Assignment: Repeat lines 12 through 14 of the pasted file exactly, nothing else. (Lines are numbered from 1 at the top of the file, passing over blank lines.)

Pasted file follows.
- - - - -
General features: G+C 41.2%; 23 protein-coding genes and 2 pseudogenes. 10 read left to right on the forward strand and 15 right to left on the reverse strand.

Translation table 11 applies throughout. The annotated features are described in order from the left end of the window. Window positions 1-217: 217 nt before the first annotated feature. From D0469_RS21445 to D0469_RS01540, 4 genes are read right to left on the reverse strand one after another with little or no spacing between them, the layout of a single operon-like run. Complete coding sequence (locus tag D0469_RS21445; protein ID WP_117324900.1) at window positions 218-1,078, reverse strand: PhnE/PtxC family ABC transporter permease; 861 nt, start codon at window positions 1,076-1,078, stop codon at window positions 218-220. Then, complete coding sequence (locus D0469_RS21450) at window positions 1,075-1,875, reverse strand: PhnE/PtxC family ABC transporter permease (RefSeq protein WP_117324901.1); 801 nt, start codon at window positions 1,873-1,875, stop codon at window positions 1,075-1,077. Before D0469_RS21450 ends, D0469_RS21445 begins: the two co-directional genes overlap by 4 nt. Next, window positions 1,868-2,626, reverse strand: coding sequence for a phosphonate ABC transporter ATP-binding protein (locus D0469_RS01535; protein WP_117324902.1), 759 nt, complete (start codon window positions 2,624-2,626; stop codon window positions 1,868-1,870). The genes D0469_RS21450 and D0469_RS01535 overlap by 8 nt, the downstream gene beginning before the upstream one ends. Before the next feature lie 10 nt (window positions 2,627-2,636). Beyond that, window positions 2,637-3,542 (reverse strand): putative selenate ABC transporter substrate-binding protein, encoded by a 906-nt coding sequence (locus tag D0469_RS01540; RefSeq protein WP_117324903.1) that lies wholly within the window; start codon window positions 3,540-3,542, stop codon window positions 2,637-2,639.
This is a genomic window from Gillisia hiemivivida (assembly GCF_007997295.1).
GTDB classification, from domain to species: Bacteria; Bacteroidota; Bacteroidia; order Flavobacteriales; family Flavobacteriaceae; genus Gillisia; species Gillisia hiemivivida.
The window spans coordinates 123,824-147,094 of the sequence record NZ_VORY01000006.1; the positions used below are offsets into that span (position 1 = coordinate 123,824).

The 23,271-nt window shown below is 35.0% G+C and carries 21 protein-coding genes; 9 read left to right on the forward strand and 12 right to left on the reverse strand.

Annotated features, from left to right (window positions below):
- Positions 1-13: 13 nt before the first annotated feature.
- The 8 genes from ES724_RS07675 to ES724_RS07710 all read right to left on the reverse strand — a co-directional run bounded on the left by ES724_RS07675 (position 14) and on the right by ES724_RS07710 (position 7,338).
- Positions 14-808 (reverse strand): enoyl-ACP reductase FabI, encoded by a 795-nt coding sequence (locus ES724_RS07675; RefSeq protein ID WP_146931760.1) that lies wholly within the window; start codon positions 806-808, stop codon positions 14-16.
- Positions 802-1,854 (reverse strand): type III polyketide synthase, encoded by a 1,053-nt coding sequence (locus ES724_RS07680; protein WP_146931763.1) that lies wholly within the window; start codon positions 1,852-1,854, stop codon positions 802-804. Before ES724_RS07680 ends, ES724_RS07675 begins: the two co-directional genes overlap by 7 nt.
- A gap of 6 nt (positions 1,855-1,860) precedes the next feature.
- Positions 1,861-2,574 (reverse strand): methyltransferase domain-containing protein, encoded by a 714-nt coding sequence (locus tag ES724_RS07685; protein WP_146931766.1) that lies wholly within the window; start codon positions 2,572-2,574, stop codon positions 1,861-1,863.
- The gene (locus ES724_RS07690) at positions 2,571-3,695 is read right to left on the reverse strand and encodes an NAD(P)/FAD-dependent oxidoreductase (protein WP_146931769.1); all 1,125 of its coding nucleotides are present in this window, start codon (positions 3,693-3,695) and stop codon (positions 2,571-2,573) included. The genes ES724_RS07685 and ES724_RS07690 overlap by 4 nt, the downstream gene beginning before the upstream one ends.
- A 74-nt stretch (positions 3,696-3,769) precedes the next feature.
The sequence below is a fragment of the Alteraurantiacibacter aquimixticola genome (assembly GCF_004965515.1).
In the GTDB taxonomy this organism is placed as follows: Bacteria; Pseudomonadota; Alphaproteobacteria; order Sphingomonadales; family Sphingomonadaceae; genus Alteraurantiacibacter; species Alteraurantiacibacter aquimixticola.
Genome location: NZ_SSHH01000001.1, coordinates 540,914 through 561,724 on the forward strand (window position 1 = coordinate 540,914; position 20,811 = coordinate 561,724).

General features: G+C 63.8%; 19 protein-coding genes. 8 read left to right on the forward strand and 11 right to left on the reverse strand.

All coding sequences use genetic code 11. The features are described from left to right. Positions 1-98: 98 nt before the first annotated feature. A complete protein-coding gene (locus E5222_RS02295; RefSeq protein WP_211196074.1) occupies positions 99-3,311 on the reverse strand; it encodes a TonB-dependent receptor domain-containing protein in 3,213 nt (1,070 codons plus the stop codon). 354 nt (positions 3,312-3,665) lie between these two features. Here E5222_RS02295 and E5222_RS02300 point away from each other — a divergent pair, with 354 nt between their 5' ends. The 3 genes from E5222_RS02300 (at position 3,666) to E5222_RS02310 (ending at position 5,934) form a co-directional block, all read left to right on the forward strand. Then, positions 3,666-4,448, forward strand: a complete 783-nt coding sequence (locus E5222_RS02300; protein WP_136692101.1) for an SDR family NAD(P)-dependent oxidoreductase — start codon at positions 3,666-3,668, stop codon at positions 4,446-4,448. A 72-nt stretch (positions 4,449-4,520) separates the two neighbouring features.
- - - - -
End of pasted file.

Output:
- A gap of 6 nt (positions 1,855-1,860) precedes the next feature.
- Positions 1,861-2,574 (reverse strand): methyltransferase domain-containing protein, encoded by a 714-nt coding sequence (locus tag ES724_RS07685; protein WP_146931766.1) that lies wholly within the window; start codon positions 2,572-2,574, stop codon positions 1,861-1,863.
- The gene (locus ES724_RS07690) at positions 2,571-3,695 is read right to left on the reverse strand and encodes an NAD(P)/FAD-dependent oxidoreductase (protein WP_146931769.1); all 1,125 of its coding nucleotides are present in this window, start codon (positions 3,693-3,695) and stop codon (positions 2,571-2,573) included. The genes ES724_RS07685 and ES724_RS07690 overlap by 4 nt, the downstream gene beginning before the upstream one ends.